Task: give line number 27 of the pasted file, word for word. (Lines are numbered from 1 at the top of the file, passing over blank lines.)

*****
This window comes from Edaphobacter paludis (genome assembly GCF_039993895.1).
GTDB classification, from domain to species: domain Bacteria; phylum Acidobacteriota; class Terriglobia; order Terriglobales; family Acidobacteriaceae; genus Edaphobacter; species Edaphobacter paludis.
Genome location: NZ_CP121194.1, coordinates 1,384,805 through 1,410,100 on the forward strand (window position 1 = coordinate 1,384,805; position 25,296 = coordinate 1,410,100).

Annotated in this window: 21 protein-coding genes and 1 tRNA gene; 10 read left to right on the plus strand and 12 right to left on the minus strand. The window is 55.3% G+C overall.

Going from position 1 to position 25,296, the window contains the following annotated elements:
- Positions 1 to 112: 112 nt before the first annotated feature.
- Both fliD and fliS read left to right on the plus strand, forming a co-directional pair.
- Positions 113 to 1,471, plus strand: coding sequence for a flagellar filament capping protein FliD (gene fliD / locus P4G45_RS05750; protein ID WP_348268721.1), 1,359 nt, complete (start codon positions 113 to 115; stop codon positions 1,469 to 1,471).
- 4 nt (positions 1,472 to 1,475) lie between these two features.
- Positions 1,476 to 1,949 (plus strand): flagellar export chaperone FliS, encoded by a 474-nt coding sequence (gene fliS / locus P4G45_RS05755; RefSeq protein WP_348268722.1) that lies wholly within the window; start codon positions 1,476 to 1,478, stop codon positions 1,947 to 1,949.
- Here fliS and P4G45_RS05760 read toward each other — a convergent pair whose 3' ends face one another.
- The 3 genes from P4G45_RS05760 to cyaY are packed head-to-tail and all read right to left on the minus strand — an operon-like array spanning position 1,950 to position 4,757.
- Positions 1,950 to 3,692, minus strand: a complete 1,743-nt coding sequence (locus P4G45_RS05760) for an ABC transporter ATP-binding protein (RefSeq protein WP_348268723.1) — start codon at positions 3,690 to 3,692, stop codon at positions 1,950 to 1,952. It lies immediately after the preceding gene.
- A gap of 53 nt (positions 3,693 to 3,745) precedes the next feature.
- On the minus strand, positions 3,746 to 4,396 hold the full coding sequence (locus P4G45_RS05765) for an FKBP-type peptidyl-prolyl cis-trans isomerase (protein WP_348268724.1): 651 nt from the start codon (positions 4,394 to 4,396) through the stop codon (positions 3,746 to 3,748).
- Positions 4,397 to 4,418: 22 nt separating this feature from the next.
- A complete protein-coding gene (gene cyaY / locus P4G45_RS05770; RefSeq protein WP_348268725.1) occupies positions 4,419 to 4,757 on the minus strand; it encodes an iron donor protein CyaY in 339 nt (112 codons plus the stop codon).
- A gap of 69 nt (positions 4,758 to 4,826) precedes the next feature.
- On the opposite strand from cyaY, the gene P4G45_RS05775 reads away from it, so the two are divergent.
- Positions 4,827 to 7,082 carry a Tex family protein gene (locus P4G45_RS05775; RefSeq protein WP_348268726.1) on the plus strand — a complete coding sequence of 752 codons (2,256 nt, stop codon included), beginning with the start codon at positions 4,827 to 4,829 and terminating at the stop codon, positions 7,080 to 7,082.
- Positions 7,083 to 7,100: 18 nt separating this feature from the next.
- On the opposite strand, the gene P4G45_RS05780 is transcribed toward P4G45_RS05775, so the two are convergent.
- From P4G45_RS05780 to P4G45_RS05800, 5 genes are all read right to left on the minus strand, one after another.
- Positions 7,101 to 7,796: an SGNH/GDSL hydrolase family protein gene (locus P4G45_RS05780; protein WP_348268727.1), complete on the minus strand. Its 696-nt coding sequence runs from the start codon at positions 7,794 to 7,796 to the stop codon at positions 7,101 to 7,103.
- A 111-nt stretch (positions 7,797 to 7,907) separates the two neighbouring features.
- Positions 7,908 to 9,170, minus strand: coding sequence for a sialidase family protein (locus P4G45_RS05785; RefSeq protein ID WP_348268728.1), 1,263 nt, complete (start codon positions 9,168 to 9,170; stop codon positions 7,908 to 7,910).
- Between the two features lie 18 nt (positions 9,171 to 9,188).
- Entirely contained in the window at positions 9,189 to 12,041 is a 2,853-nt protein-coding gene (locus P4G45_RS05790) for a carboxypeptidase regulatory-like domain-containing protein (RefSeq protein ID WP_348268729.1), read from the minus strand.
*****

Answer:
- Between the two features lie 18 nt (positions 9,171 to 9,188).